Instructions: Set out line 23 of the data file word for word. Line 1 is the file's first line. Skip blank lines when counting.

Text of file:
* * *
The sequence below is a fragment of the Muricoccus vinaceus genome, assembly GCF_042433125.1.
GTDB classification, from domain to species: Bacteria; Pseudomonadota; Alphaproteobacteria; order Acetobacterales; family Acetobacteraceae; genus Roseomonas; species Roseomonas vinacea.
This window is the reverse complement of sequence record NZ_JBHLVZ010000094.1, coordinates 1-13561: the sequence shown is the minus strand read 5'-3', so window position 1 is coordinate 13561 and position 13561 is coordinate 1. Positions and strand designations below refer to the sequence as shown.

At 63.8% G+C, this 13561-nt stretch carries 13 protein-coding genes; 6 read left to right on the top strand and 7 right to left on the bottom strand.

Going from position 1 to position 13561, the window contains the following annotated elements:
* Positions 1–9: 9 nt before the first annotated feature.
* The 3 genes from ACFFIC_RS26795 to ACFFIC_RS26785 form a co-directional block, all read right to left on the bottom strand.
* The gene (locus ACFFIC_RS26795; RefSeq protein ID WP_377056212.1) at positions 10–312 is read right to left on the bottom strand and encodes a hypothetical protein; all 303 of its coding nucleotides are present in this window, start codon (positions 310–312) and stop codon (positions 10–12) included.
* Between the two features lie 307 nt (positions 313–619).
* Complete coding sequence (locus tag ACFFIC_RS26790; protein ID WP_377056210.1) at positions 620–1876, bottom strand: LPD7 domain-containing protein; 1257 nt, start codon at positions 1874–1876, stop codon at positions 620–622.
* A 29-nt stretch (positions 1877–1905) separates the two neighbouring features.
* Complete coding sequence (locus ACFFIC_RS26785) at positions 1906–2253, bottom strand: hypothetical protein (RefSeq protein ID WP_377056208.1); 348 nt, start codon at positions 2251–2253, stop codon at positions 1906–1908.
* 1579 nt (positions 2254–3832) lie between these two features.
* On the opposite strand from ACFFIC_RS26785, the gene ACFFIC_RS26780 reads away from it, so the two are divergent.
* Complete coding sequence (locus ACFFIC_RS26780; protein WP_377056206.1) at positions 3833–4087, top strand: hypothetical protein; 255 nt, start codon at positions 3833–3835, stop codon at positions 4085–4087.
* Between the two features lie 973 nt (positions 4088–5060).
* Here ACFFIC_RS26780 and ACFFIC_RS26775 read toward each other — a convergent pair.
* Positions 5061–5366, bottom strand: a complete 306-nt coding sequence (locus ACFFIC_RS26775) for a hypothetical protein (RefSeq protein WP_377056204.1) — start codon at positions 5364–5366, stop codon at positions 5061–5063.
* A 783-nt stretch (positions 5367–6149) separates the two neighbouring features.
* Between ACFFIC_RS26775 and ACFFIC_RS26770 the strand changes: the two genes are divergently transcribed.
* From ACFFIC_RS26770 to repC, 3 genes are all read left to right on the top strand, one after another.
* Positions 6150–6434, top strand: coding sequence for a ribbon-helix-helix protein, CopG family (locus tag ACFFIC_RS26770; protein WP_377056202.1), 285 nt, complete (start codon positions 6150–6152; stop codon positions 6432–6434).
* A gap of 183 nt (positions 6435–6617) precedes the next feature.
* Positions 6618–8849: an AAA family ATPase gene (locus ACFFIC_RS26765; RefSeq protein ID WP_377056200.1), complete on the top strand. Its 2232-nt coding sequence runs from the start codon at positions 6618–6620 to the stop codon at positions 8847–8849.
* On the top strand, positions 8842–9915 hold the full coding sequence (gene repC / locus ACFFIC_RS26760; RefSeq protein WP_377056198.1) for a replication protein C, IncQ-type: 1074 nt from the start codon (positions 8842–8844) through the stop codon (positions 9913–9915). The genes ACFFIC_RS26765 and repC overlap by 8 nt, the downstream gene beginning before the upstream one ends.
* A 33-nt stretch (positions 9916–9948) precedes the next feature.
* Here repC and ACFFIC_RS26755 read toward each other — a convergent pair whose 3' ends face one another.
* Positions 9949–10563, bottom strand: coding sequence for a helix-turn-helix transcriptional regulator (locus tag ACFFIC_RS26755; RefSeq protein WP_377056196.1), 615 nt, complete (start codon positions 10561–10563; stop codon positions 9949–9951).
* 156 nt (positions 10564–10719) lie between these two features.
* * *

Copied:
* A gap of 183 nt (positions 6435–6617) precedes the next feature.